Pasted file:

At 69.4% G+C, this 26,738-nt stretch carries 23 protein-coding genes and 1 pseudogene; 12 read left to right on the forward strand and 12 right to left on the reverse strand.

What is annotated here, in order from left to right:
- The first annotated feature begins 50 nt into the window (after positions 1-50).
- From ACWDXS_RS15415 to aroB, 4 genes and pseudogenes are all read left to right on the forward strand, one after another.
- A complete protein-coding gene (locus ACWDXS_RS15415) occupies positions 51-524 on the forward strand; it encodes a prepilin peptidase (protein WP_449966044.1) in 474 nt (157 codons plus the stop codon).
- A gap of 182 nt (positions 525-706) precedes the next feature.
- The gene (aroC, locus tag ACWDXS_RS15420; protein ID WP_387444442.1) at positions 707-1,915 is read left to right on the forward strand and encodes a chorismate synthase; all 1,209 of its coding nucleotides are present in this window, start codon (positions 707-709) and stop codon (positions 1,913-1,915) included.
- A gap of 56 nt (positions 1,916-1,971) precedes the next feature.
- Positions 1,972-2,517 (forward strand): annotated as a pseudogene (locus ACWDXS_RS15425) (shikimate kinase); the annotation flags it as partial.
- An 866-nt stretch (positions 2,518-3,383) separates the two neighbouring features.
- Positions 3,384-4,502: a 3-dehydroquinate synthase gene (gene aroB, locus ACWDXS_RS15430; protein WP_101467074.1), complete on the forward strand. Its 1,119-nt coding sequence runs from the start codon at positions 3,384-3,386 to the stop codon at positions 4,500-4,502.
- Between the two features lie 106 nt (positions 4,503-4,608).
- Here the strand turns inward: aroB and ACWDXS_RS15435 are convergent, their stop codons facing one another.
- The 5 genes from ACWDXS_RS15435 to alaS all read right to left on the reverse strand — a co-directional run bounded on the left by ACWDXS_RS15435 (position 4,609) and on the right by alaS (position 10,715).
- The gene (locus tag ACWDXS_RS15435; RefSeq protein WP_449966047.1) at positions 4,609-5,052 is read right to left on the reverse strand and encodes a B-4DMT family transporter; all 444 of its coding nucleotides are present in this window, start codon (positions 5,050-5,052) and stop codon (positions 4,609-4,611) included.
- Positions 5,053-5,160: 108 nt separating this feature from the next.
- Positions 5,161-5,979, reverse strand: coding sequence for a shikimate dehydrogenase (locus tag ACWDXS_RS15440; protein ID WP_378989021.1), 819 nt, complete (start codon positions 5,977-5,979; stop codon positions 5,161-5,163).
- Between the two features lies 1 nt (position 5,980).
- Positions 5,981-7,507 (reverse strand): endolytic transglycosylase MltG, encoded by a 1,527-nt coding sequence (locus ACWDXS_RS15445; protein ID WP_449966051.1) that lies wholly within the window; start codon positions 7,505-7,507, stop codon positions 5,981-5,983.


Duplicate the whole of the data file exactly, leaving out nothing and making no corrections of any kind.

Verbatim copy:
At 69.4% G+C, this 26,738-nt stretch carries 23 protein-coding genes and 1 pseudogene; 12 read left to right on the forward strand and 12 right to left on the reverse strand.

What is annotated here, in order from left to right:
- The first annotated feature begins 50 nt into the window (after positions 1-50).
- From ACWDXS_RS15415 to aroB, 4 genes and pseudogenes are all read left to right on the forward strand, one after another.
- A complete protein-coding gene (locus ACWDXS_RS15415) occupies positions 51-524 on the forward strand; it encodes a prepilin peptidase (protein WP_449966044.1) in 474 nt (157 codons plus the stop codon).
- A gap of 182 nt (positions 525-706) precedes the next feature.
- The gene (aroC, locus tag ACWDXS_RS15420; protein ID WP_387444442.1) at positions 707-1,915 is read left to right on the forward strand and encodes a chorismate synthase; all 1,209 of its coding nucleotides are present in this window, start codon (positions 707-709) and stop codon (positions 1,913-1,915) included.
- A gap of 56 nt (positions 1,916-1,971) precedes the next feature.
- Positions 1,972-2,517 (forward strand): annotated as a pseudogene (locus ACWDXS_RS15425) (shikimate kinase); the annotation flags it as partial.
- An 866-nt stretch (positions 2,518-3,383) separates the two neighbouring features.
- Positions 3,384-4,502: a 3-dehydroquinate synthase gene (gene aroB, locus ACWDXS_RS15430; protein WP_101467074.1), complete on the forward strand. Its 1,119-nt coding sequence runs from the start codon at positions 3,384-3,386 to the stop codon at positions 4,500-4,502.
- Between the two features lie 106 nt (positions 4,503-4,608).
- Here the strand turns inward: aroB and ACWDXS_RS15435 are convergent, their stop codons facing one another.
- The 5 genes from ACWDXS_RS15435 to alaS all read right to left on the reverse strand — a co-directional run bounded on the left by ACWDXS_RS15435 (position 4,609) and on the right by alaS (position 10,715).
- The gene (locus tag ACWDXS_RS15435; RefSeq protein WP_449966047.1) at positions 4,609-5,052 is read right to left on the reverse strand and encodes a B-4DMT family transporter; all 444 of its coding nucleotides are present in this window, start codon (positions 5,050-5,052) and stop codon (positions 4,609-4,611) included.
- Positions 5,053-5,160: 108 nt separating this feature from the next.
- Positions 5,161-5,979, reverse strand: coding sequence for a shikimate dehydrogenase (locus tag ACWDXS_RS15440; protein ID WP_378989021.1), 819 nt, complete (start codon positions 5,977-5,979; stop codon positions 5,161-5,163).
- Between the two features lies 1 nt (position 5,980).
- Positions 5,981-7,507 (reverse strand): endolytic transglycosylase MltG, encoded by a 1,527-nt coding sequence (locus ACWDXS_RS15445; protein ID WP_449966051.1) that lies wholly within the window; start codon positions 7,505-7,507, stop codon positions 5,981-5,983.